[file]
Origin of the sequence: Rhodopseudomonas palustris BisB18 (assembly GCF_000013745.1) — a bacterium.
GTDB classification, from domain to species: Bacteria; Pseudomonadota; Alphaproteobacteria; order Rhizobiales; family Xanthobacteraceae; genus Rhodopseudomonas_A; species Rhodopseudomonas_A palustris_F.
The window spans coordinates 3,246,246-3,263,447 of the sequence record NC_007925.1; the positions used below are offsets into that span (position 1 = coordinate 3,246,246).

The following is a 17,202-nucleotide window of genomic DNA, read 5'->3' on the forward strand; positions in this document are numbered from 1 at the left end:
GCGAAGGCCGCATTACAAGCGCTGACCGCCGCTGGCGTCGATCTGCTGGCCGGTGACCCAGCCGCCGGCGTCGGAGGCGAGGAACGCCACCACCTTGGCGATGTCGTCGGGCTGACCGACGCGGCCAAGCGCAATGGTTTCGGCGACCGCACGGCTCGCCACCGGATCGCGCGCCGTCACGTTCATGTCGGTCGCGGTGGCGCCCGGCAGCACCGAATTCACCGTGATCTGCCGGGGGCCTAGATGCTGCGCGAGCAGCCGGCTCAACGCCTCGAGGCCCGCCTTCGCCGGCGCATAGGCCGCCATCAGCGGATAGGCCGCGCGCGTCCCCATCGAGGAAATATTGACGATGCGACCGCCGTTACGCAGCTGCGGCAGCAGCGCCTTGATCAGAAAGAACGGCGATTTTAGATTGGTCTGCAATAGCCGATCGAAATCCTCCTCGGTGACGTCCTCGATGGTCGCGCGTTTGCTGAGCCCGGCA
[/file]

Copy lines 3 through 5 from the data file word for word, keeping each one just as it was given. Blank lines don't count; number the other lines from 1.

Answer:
The window spans coordinates 3,246,246-3,263,447 of the sequence record NC_007925.1; the positions used below are offsets into that span (position 1 = coordinate 3,246,246).

The following is a 17,202-nucleotide window of genomic DNA, read 5'->3' on the forward strand; positions in this document are numbered from 1 at the left end:
GCGAAGGCCGCATTACAAGCGCTGACCGCCGCTGGCGTCGATCTGCTGGCCGGTGACCCAGCCGCCGGCGTCGGAGGCGAGGAACGCCACCACCTTGGCGATGTCGTCGGGCTGACCGACGCGGCCAAGCGCAATGGTTTCGGCGACCGCACGGCTCGCCACCGGATCGCGCGCCGTCACGTTCATGTCGGTCGCGGTGGCGCCCGGCAGCACCGAATTCACCGTGATCTGCCGGGGGCCTAGATGCTGCGCGAGCAGCCGGCTCAACGCCTCGAGGCCCGCCTTCGCCGGCGCATAGGCCGCCATCAGCGGATAGGCCGCGCGCGTCCCCATCGAGGAAATATTGACGATGCGACCGCCGTTACGCAGCTGCGGCAGCAGCGCCTTGATCAGAAAGAACGGCGATTTTAGATTGGTCTGCAATAGCCGATCGAAATCCTCCTCGGTGACGTCCTCGATGGTCGCGCGTTTGCTGAGCCCGGCA